OSAKA -- Scientists at Kyoto University are advancing research to shed light on the coronavirus and develop treatments via induced pluripotent stem (iPS) cell technology, as they look to propel Japan to the forefront in the global battle against the virus, which is showing no signs of abating.
A team led by Hiroshi Kawamoto, professor of immunology at Kyoto University's Institute for Frontier Life and Medical Sciences, aims to develop a coronavirus treatment by creating "killer" cytotoxic T cells in the bloodstream from iPS cells, which can change into other types of cells, and administering them to patients.
Cytotoxic T cells play an important role in the immune response of cells, recognizing and killing infected or damaged cells including cancer cells. Professor Kawamoto and other researchers had already developed technology to create the cells from iPS cells, and had confirmed the effectiveness of the treatment using mouse models of cancer.
The team's plan is to program iPS cells with genes which can recognize the new coronavirus before differentiating them into cytotoxic T cells and stocking them up so that they can be administered to patients as a medical agent before they develop serious symptoms. The program was adopted for promotion in fiscal 2020 by the Japan Agency for Medical Research and Development.
Kawamoto explained, "Cytotoxic T cells that attack infected cells work closely together with antibodies, and it is believed that people with more cytotoxic T cells are less likely to develop severe symptoms. In two or three years we aim to conduct clinical trials and hope to make practical use (of the technology) as soon as possible."
Research on the coronavirus separately began at Kyoto University's Center for iPS Cell Research and Application (CiRA) this spring under the guidance of director and Nobel laureate Shinya Yamanaka. Roughly 20 researchers are involved in about 10 projects. Their research has been supported with a 500-million-yen donation from Tadashi Yanai, the chairman and president of Fast Retailing Co., which operates casual clothing brand Uniqlo, as well as through the donation of polymerase chain reaction (PCR) test devices by Sumitomo Mitsui Financial Group.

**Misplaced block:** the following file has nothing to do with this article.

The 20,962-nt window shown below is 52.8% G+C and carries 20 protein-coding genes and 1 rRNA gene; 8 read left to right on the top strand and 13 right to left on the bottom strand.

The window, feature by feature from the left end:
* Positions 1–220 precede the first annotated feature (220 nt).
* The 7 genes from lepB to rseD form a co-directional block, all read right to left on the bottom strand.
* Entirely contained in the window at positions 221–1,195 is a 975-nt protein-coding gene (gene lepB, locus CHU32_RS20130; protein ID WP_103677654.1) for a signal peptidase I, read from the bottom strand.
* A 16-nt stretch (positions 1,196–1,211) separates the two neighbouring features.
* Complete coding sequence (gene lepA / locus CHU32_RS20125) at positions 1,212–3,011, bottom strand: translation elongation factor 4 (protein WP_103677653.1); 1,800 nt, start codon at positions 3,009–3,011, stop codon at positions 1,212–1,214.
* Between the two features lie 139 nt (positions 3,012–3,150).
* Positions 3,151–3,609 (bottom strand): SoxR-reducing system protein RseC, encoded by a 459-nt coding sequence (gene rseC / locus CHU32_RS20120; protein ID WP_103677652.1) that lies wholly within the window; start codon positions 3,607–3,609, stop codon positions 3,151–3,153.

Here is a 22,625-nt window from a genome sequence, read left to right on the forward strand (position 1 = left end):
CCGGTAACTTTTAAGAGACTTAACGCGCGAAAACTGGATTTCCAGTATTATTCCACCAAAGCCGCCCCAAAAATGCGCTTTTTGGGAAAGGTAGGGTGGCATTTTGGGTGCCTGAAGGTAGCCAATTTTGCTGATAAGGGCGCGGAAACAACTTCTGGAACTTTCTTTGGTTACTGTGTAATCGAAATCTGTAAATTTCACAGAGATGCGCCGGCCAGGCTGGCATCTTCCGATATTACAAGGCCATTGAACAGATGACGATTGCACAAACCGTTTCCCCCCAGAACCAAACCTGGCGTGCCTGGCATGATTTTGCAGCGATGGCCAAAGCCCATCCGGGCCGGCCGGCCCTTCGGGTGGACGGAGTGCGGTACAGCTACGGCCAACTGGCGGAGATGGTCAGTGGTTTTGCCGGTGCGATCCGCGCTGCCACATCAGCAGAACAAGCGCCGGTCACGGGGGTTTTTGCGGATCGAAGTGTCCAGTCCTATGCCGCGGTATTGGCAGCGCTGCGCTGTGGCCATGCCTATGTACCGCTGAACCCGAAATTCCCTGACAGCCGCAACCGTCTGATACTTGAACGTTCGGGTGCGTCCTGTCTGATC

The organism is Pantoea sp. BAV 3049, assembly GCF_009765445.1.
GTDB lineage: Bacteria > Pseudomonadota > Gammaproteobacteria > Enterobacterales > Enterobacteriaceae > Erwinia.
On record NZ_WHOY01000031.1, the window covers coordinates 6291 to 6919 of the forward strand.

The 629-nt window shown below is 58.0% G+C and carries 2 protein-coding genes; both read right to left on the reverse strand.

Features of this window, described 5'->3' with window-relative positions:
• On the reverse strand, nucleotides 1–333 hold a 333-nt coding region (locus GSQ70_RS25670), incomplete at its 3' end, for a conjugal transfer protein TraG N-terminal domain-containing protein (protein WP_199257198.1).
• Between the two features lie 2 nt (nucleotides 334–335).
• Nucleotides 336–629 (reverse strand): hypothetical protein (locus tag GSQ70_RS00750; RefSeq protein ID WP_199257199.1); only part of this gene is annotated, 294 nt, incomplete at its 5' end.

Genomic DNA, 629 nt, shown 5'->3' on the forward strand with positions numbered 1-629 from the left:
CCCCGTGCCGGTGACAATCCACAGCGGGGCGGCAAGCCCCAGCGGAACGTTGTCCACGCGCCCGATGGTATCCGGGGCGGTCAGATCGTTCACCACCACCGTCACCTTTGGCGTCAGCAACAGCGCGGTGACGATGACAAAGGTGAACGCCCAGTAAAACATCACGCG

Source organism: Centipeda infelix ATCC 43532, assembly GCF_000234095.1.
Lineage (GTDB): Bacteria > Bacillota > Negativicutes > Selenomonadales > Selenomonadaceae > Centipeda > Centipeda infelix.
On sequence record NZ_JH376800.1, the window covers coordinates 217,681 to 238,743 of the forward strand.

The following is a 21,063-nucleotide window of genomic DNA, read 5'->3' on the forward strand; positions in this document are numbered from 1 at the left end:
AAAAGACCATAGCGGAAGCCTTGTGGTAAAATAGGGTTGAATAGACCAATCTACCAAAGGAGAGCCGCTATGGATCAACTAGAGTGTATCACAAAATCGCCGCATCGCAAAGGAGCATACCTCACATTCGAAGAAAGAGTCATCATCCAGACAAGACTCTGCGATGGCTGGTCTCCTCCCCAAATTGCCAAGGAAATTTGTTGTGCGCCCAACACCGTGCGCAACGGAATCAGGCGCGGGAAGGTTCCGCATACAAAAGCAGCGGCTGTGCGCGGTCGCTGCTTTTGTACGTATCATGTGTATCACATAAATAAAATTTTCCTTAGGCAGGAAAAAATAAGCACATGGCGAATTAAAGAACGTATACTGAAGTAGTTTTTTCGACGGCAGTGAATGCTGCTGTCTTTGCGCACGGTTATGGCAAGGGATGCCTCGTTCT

Yamanaka isn't a specialist on infectious diseases, but has shown strong interest in the matter as he has opened a personal website on COVID-19, and has managed coronavirus-related programs by calling on CiRA members to take part and by hosting online conferences, among other activities.
Toru Kawamura, specially appointed professor at Kyoto University and head of the director's office supervising CiRA, commented, "Everyone at the lab wants to contribute to overcoming the unprecedented pandemic as a medical scientist."
A pillar of the projects is being able to identify patients' conditions. In order to do so, researchers create iPS cells from blood samples of various people including those who have been infected, and differentiate them into miniature organs including lungs and cardiac muscles. Researchers then infect them with the coronavirus and observe the differences in the severity of symptoms.
Jun Saito, an associate professor who leads the project to elucidate pathological conditions, said, "Some who do not have underlying conditions develop severe symptoms, and genetic factors may be at play. By using cells from actual coronavirus patients, we can observe the details of the behavior of the virus."
CiRA is also involved in developing vaccines through the use of basic technology to create virus-like particles. Fourteen years have passed since director Yamanaka first succeeded in creating iPS cells in mice.
Saito told the Mainichi Shimbun, "We want to use mature iPS cell technology to discover the details of the disease and make use of it to develop countermeasures."
(Japanese original by Yuki Noguchi, Osaka Science & Environment News Department)